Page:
Naruto Shippuden: The Board Game Review


Naruto Shippuden: The Board Game is a game by Nicolas Badoux and Cyril Marchiol, published by Japanime Games. It is for 2-6 players. In this game, players take on the role of Naruto and his friends from the Hidden Leaf Village as they try to stop the evil Akatsuki from creating the ultimate weapon by reviving Gedô Mazô. Players will have to work together to eliminate each member of the criminal organization if they hope to stand a chance. In the end if they are able to defeat the mysterious leader Tobi and Gedô Mazô, they will be declared the winners. If they fail, the world will fall to the evils of the Akatsuki.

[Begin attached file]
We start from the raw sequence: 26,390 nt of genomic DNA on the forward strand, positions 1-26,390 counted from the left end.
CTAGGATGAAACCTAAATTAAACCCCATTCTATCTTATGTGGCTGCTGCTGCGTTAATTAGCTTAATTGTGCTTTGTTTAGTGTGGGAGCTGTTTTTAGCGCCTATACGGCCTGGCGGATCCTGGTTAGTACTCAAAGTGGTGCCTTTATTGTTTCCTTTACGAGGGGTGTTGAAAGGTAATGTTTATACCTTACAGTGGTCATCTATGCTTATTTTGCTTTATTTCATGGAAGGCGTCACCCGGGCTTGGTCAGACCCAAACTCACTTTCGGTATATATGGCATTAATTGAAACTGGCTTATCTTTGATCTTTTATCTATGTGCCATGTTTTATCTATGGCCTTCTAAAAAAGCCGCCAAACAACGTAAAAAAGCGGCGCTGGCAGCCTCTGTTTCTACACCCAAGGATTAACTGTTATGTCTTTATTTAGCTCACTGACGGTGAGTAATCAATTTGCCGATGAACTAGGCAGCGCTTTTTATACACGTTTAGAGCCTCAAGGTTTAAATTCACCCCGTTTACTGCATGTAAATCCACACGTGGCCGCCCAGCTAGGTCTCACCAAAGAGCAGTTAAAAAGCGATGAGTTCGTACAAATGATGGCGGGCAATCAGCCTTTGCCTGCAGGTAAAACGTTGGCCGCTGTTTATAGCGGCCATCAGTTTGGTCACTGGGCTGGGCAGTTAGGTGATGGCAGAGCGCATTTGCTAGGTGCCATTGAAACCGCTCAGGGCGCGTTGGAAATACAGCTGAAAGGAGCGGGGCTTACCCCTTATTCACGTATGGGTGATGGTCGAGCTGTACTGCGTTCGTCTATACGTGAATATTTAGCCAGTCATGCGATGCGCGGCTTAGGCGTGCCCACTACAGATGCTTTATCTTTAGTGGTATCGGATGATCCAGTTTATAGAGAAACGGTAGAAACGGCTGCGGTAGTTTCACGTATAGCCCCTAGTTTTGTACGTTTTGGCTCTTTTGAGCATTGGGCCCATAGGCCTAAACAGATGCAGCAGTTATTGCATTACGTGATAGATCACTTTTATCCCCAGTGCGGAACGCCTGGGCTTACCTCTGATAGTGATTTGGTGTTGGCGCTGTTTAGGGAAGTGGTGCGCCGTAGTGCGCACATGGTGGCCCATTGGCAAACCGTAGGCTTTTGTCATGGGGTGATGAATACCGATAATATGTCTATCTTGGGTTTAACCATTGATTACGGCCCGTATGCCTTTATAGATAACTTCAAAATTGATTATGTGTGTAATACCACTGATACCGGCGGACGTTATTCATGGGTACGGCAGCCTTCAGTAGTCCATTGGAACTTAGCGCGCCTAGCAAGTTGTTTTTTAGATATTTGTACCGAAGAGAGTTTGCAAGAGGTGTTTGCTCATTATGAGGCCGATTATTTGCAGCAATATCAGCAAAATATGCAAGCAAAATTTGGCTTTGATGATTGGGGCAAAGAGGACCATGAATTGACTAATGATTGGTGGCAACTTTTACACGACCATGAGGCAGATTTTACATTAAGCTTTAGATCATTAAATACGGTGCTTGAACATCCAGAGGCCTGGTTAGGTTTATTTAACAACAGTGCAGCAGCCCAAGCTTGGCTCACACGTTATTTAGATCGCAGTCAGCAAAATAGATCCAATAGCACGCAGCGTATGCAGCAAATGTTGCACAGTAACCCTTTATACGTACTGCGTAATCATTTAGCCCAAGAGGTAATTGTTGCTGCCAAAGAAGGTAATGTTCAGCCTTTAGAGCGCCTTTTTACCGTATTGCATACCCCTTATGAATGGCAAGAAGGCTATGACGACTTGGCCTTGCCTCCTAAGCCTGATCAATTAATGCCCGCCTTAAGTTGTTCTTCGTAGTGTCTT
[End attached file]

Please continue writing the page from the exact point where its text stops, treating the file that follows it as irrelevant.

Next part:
To begin, the board should be placed in the middle of the play area. The Tobi miniature is place in the Suna village, area 1. Trap tokens are placed face down on each of the circular spaces on the board that are not numbered. A victory token is placed on the 1 space of the capture line. The Akatsuki cards are shuffled together. One card is placed face down on each of the spaces at the top of the board. Only 1 space is used if there are less than 4 players. Players choose a hero and are given the card and miniature for it. The player places the card in front of them and the miniature on Konoha, area 9. Each player also receives the hero’s deck of Technique cards which are shuffled and placed face down in front of them. The player draws a number of cards from their deck that is equal to the hero’s strategy attribute. The player receives 3 health cubes and a number of chakra cubes equal to the hero’s chakra attribute. The player then takes an experience cube and places it on the 0 space of the experience bar on their hero’s card. This is only used in the normal game. For an easier game, the B side of the card is used without the experience bar. The first player is chosen and play now begins.